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Important Judgement on Transfer Pricing

CBDT Directs Dept To Extend Benefits Of Amendments To S. 43B Retrospectively In Light Of Apex Court Verdict In Alom Extrusions

Accordingly, w.c.f. 1.4.1988, the settled position is that if the assessee deposits any sum payable by it by way of tax, duty, cess or fee by whatever name called under any law for the time being in force, or any sum payable by the assessee as an employer by way of contribution to any provident fund or superannuation fund or gratuity fund or any other fund for the welfare of employees, on or before the ‘due date’ applicable in his case for furnishing the return of income under section 139(1) or the Act, no disallowance can be made under section 43B of the Act

CBDT Relaxes Rules Regarding Furnishing Of Information In Respect Of Payments Made To Non-Residents

The CBDT has issued a press release dated 17.12.2015 stating that section 195 of the Income-tax Act (‘the Act’) empowers the Central Board of Direct Taxes to capture information in respect of payments made to non-residents, whether chargeable to tax or not. Rule 37BB of the Income-tax Rules has been amended to strike a balance between reducing the burden of compliance and collection of information under section 195 of the Act

CIT v. Thyssen Krupp (Bombay High Court)

Transfer Pricing: An adjustment with respect to transfer pricing has to be confined to transactions with Associated Enterprises and cannot be made with respect to transactions with unrelated third parties

In terms of Chapter X of the Act, re-determination of the consideration is to be done only with regard to income arising from International Transactions on determination of ALP. The adjustment which is mandated is only in respect of International Transaction and not transactions entered into by assessee with independent unrelated third parties. This is particularly so as there is no issue of avoidance of tax requiring adjustment in the valuation in respect of transactions entered into with independent third parties. The adjustment as proposed by the Revenue if allowed would result in increasing the profit in respect of transactions entered into with non-AE. This adjustment is beyond the scope and ambit of Chapter X of the Act

CIT v. Gujarat Reclaim & Rubber Products (Bombay High Court)

Commission earned by a non-resident agent who carried on business of selling Indian goods outside India cannot be said have deemed to be income which has accrued and/or arisen in India. Circular No. 23 of 1969 & Circular No.786 of 2000 were withdrawn on 22.10.2009. The withdrawal of a Circular cannot have retrospective operation

in CIT v/s. Toshoku Ltd. 125 ITR 525 the Apex Court held that the commission earned by the non-resident agent who carried on the business of selling Indian goods outside India, cannot be said have deemed to be income which has accrued and/or arisen in India. Circular No. 23 of 1969 and its reiteration in Circular No.786 of 2000 were in force during the Assessment Years. It was only subsequently i.e. on 22nd October, 2009 that the earlier Circular of 1969 were withdrawn. However, such subsequent withdrawal of an earlier Circular cannot have retrospective operation as held in UTI v. P. K. Unny 249 ITR 612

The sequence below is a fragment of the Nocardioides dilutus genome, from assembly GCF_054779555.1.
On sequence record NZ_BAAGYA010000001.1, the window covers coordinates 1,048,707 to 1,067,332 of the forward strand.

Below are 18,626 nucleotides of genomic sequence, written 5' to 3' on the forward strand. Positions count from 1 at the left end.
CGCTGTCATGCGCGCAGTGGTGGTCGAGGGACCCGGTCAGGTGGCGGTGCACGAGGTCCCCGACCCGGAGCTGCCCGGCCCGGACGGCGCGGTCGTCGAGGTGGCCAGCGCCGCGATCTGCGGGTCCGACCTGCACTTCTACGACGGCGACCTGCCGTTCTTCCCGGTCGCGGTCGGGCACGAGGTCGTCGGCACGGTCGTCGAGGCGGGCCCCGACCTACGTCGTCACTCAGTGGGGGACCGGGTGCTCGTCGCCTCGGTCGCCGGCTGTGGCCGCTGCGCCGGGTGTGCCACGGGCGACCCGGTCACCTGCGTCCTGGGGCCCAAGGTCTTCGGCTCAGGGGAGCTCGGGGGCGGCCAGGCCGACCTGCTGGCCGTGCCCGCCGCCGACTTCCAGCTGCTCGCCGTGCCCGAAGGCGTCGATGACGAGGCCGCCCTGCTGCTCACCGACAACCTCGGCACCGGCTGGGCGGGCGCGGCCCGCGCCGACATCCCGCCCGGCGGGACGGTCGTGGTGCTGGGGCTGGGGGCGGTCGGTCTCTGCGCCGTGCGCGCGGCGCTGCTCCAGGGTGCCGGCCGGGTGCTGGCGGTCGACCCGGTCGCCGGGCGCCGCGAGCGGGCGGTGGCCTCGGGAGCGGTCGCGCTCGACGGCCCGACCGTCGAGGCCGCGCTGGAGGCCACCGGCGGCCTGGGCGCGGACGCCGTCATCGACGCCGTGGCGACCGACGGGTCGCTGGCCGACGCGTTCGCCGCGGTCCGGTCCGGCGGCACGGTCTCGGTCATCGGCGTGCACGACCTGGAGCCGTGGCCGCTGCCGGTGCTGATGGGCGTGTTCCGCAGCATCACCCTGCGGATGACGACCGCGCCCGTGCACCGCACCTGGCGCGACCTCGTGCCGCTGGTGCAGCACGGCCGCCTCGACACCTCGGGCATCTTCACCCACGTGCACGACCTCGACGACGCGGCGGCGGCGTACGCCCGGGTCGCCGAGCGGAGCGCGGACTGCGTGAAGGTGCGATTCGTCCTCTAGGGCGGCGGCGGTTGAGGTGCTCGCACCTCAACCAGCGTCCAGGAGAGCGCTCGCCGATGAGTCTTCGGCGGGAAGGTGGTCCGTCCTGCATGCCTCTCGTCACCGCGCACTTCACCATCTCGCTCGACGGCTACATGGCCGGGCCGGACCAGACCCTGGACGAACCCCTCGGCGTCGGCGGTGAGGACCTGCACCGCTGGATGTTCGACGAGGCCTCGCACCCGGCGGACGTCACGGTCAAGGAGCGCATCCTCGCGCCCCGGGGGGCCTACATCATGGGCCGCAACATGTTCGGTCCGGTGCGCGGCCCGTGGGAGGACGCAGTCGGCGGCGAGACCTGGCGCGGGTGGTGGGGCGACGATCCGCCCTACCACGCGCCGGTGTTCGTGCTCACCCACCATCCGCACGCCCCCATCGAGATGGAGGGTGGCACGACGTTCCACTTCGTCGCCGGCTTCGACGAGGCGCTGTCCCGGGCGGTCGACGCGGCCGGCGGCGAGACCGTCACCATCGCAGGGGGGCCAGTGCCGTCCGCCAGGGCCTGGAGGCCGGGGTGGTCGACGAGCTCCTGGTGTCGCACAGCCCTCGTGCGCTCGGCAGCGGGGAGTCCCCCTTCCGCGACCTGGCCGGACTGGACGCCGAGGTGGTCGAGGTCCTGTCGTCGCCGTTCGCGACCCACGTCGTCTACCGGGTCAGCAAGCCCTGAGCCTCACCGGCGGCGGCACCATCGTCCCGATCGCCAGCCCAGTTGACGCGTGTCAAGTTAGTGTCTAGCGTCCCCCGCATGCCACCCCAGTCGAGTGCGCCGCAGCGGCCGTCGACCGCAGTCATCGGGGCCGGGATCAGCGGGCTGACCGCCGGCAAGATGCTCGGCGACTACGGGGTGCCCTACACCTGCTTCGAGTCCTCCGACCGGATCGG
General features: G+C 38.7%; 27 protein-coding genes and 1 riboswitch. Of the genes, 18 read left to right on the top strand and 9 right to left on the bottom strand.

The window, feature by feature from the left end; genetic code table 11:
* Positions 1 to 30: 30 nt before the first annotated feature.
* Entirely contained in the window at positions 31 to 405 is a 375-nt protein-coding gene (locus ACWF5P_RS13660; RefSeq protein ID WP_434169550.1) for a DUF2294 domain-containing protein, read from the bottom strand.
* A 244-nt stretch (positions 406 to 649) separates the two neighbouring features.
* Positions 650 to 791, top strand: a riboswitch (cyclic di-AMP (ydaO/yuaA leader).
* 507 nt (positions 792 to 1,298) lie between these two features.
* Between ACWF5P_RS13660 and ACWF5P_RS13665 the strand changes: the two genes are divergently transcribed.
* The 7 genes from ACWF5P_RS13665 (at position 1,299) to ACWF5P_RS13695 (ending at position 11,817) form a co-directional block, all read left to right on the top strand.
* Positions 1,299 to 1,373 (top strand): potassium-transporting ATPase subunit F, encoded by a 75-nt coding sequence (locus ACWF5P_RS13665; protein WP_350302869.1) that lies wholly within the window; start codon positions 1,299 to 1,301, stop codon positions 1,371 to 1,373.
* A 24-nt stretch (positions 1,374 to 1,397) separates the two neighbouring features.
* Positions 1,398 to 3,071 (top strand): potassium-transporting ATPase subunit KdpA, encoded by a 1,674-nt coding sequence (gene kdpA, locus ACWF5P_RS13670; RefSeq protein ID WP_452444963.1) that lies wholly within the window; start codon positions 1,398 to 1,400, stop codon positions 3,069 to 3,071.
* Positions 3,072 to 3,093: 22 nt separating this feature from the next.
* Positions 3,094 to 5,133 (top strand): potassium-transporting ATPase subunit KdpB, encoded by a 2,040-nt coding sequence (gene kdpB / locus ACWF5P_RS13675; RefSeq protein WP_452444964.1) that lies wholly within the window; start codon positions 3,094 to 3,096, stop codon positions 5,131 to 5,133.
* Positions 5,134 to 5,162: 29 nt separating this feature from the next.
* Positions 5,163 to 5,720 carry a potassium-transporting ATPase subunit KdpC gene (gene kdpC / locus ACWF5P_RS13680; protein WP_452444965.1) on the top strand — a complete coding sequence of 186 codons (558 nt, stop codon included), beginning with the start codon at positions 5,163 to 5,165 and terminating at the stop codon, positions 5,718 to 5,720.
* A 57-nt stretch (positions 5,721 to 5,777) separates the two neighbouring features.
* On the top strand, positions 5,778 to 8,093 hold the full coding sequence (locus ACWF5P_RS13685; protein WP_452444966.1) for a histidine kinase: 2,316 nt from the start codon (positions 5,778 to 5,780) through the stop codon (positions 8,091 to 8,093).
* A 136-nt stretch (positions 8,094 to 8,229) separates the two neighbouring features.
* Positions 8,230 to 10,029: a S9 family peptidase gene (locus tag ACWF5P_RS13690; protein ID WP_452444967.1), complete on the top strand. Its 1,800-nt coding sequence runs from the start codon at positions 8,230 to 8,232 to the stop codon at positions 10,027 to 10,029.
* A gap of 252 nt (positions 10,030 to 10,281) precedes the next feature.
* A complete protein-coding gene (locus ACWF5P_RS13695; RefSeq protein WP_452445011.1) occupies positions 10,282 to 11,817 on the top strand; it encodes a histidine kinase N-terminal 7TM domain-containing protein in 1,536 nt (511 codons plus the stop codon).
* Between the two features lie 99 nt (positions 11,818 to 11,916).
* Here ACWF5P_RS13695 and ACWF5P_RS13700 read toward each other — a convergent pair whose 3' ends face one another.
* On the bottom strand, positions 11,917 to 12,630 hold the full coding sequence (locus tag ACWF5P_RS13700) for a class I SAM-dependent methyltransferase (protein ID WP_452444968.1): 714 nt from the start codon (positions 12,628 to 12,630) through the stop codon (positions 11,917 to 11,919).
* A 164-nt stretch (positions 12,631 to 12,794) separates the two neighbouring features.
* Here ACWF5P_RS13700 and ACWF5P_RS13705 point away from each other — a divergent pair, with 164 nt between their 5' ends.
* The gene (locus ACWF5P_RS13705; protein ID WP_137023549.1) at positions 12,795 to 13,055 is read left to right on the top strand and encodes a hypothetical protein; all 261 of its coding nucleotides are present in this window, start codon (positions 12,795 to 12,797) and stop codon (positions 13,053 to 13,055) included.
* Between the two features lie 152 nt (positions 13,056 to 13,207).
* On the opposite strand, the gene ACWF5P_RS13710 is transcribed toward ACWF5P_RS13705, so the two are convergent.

Jaya Hind Sciaky v. DCIT (Bombay High Court)

Thought there is a difference between leasehold right and ownership right as per the Transfer of Property Act, a leasehold land in the possession of the assessee for a term of 95 years is “belonging” to the assessee and is liable for wealth-tax

We find that the word ‘belonging to the company’ has advisedly been used by the Parliament in Section 40 (2) of the Act. In case the Parliament sought to equate the word ‘belonging to’ mean ownership then in such a case, there would be no reason to use the word ‘belonging to’ and in stead use the word ‘owner of”. The intent in using the word ‘belonging to’ is to include within the provisions of the Act, assets in possession of the Company without full ownership, but sufficient domain over it, to exercise the powers which would otherwise normally vest in the owner on the valuation date. Therefore, the concept of less than full ownership is sought to be introduced by the use of the word ‘belonging to’

Sesa Resources v. ACIT (ITAT Panaji)

S. 195/ 40(a)(ia): In view of retrospective amendment to s. 195 to provide that s. 195 applies whether or not the non-resident person has a residence or place of business or business connection in India, commission to non-resident agents for services rendered outside India is liable for TDS u/s 195 and has to suffer disallowance u/s 40(a)(ia)

In respect of the issue as to whether the Assessee was liable to deduct TDS u/s 195 and whether the disallowance was liable to be made u/s 40(a)(ia) of the Act, it is noticed that the provisions of s. 195 has been amended by the introduction of the Explanation-II to the said section by the Finance Act, 2012, with retrospective effect from 1.4.1962, whereby it is clarified that ‘the obligation to comply with sub-section (1) and to make deduction there under applies and shall be deemed to have applied and extends and shall be deemed to have always extended to all persons, resident or non-resident, whether or not the non-resident person has (i) a residence or place of business or business connection in India…’ In view of the introduction of Explanation II to s. 195… the disallowance… would have to be restored.

Important Judgement on Transfer Pricing

Important Judgement on Transfer Pricing

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